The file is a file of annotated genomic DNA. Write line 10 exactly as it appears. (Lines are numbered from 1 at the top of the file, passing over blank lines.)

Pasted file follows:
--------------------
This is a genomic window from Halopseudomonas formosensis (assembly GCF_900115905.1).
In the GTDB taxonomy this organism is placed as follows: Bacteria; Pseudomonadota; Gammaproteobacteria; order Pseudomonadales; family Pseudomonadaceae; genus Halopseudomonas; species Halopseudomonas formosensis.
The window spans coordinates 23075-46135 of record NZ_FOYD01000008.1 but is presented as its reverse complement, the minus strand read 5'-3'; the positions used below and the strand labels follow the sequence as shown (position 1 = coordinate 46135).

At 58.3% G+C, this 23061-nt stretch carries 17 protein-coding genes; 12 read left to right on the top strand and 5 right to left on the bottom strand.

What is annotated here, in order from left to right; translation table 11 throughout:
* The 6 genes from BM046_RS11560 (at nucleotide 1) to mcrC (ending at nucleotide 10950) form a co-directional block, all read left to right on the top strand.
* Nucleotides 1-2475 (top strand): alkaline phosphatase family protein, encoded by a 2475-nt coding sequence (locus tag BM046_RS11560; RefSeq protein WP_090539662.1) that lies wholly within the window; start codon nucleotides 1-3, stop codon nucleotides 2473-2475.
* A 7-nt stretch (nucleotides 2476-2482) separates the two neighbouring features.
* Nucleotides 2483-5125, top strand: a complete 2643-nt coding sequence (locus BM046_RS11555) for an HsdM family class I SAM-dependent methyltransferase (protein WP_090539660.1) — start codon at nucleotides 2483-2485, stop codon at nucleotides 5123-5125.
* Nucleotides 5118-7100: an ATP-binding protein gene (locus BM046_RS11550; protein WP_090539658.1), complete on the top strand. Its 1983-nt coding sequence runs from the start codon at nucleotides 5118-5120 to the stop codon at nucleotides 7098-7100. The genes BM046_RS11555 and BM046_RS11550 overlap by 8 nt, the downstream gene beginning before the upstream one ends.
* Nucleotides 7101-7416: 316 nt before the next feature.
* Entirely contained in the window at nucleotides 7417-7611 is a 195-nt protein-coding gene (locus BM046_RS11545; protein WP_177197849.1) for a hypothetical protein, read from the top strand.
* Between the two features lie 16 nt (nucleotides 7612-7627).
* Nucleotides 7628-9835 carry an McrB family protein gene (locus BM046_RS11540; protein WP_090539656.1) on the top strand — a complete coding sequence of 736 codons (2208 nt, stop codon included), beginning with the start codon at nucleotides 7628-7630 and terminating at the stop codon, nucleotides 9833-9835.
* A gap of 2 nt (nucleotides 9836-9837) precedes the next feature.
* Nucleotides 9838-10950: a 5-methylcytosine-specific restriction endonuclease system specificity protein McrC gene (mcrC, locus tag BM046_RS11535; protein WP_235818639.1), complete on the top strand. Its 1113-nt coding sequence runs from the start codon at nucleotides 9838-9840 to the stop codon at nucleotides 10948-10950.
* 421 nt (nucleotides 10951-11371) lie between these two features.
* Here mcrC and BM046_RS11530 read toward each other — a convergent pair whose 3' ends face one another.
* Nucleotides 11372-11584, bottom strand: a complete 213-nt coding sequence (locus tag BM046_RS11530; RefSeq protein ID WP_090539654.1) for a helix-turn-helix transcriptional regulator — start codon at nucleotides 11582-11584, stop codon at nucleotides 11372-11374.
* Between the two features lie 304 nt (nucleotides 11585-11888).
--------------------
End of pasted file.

* Nucleotides 5118-7100: an ATP-binding protein gene (locus BM046_RS11550; protein WP_090539658.1), complete on the top strand. Its 1983-nt coding sequence runs from the start codon at nucleotides 5118-5120 to the stop codon at nucleotides 7098-7100. The genes BM046_RS11555 and BM046_RS11550 overlap by 8 nt, the downstream gene beginning before the upstream one ends.